Human Rights Watch urged the international community in July 2007 to insist on the Russian government to investigate Shamanov. This request was based on a process before the European Court of Human Rights in which Shamanov was responsible for the "massive use of indiscriminate weapons" and the associated number of civilian victims on the occasion of a Russian military operation he commanded in February 2000 in the Katyr yurt south-west of Grozny . The European Parliament had previously referred to this process in a resolution at a meeting on January 19, 2006. It called in point 13 (of a total of 22)

"... the Russian authorities to resume the investigation and criminal proceedings against Major General Vladimir Shamanov and Major General Jakow Nedobitko, both of whom should be brought to justice and removed from their functions for the duration of the investigation because they were indiscriminate by the European Court of Human Rights Bombing Chechen civilians in Katyr-Yurt convicted in February 2000; "

Similar to Katyr-Yurt, Shamanov's troops were deployed in Alkhan-Yurt , southwest of Grozny, at the end of November / beginning of December 1999 . After the Chechen rebels were driven out, Shamanov's men systematically plundered the villagers, killing at least a dozen of them. Human Rights Watch had documented the events in Alchan-Jurt in a detailed report in April 2000. On June 8, 2001, the organization wrote an open letter to US President George W. Bush about the massacre . In it he was asked to urge that an investigation be opened in Russia against Shamanov, who - according to the facts presented - had been asked for help by residents of Alkhan-Yurt but had done nothing to stop the massacre.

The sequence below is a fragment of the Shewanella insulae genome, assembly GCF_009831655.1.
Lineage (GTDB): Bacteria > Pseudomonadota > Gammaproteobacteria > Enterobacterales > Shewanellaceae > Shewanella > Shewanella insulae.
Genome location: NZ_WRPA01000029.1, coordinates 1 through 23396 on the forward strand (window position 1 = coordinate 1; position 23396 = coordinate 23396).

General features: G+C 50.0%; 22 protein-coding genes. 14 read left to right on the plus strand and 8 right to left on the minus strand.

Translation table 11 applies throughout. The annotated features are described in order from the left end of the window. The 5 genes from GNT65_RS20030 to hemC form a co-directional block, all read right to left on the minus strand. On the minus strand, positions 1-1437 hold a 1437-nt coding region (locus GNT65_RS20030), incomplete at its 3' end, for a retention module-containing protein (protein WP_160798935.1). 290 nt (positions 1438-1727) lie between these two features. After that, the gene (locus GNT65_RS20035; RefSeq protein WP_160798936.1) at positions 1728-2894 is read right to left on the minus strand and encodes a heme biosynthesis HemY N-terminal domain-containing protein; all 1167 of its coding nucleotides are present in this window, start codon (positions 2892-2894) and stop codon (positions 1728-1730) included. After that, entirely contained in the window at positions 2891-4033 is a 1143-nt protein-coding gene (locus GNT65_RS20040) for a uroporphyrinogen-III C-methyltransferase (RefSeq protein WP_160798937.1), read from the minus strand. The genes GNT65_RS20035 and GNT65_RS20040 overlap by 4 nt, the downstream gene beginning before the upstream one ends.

Commander in the Caucasus War and Governor of Ulyanovsk

During the last Chechen war, Shamanov had already spoken out in favor of teaching a lesson to the “traitorous” Georgians, who in Russian military circles were considered secret supporters of the Chechens. He finally got this opportunity in August 2008, when he was Commander-in-Chief of Russian troops in Abkhazia during the Caucasus War .

Shamanov also continued for the in Russia for war crimes sentenced Yuri Budanov one who during the Second Chechen War, the 18-year-old Elsa Kungayeva had abused and murdered - a crime that had caused even with many Russian officers for aversion. From 2001 to 2004 Shamanov was governor of Ulyanovsk Oblast , " one of the poorest, turned into a mere source of raw materials for big companies based elsewhere and, worse, into a rubbish tip for waste materials ", as the Russian reporter and who have since been murdered Human rights activist Anna Politkovskaya wrote in one of her books. There it says about Shamanov's activity as governor:

"Under him the crime bosses of Ulianovsk came out of the underground. Shamanov openly depended on them and was surrounded by ex-soldiers who had retrained as gangsters, a minor sideways movement in Russia. Shamanov himself was thoroughly stupid and incapable of managing civilians.
Wrapping themselves in democratic slogans and brandishing the support of Putin, these supposed helpmates of the state openly robbed, and continue to rob, the province, even though Shamanov has now been transferred to the presidential administration. "

Commander in Chief of the Russian Airborne Forces